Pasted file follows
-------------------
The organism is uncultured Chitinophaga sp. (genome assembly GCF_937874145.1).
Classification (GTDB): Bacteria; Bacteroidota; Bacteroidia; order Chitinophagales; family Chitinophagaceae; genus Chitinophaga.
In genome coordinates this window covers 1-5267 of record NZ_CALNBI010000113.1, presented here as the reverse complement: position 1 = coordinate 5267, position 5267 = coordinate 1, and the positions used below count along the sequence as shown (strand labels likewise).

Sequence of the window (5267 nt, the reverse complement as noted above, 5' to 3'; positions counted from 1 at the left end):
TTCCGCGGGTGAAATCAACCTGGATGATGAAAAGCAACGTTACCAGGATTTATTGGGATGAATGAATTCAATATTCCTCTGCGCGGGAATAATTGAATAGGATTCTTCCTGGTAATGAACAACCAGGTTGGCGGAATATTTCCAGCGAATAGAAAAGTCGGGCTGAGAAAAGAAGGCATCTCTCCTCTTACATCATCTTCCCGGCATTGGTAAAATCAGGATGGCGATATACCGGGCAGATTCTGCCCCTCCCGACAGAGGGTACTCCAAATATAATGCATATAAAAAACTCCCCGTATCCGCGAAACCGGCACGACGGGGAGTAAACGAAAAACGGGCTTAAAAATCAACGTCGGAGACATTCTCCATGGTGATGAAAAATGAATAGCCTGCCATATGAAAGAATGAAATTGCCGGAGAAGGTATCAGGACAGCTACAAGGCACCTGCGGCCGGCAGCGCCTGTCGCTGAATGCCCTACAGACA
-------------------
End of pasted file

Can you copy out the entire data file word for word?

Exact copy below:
The organism is uncultured Chitinophaga sp. (genome assembly GCF_937874145.1).
Classification (GTDB): Bacteria; Bacteroidota; Bacteroidia; order Chitinophagales; family Chitinophagaceae; genus Chitinophaga.
In genome coordinates this window covers 1-5267 of record NZ_CALNBI010000113.1, presented here as the reverse complement: position 1 = coordinate 5267, position 5267 = coordinate 1, and the positions used below count along the sequence as shown (strand labels likewise).

Sequence of the window (5267 nt, the reverse complement as noted above, 5' to 3'; positions counted from 1 at the left end):
TTCCGCGGGTGAAATCAACCTGGATGATGAAAAGCAACGTTACCAGGATTTATTGGGATGAATGAATTCAATATTCCTCTGCGCGGGAATAATTGAATAGGATTCTTCCTGGTAATGAACAACCAGGTTGGCGGAATATTTCCAGCGAATAGAAAAGTCGGGCTGAGAAAAGAAGGCATCTCTCCTCTTACATCATCTTCCCGGCATTGGTAAAATCAGGATGGCGATATACCGGGCAGATTCTGCCCCTCCCGACAGAGGGTACTCCAAATATAATGCATATAAAAAACTCCCCGTATCCGCGAAACCGGCACGACGGGGAGTAAACGAAAAACGGGCTTAAAAATCAACGTCGGAGACATTCTCCATGGTGATGAAAAATGAATAGCCTGCCATATGAAAGAATGAAATTGCCGGAGAAGGTATCAGGACAGCTACAAGGCACCTGCGGCCGGCAGCGCCTGTCGCTGAATGCCCTACAGACA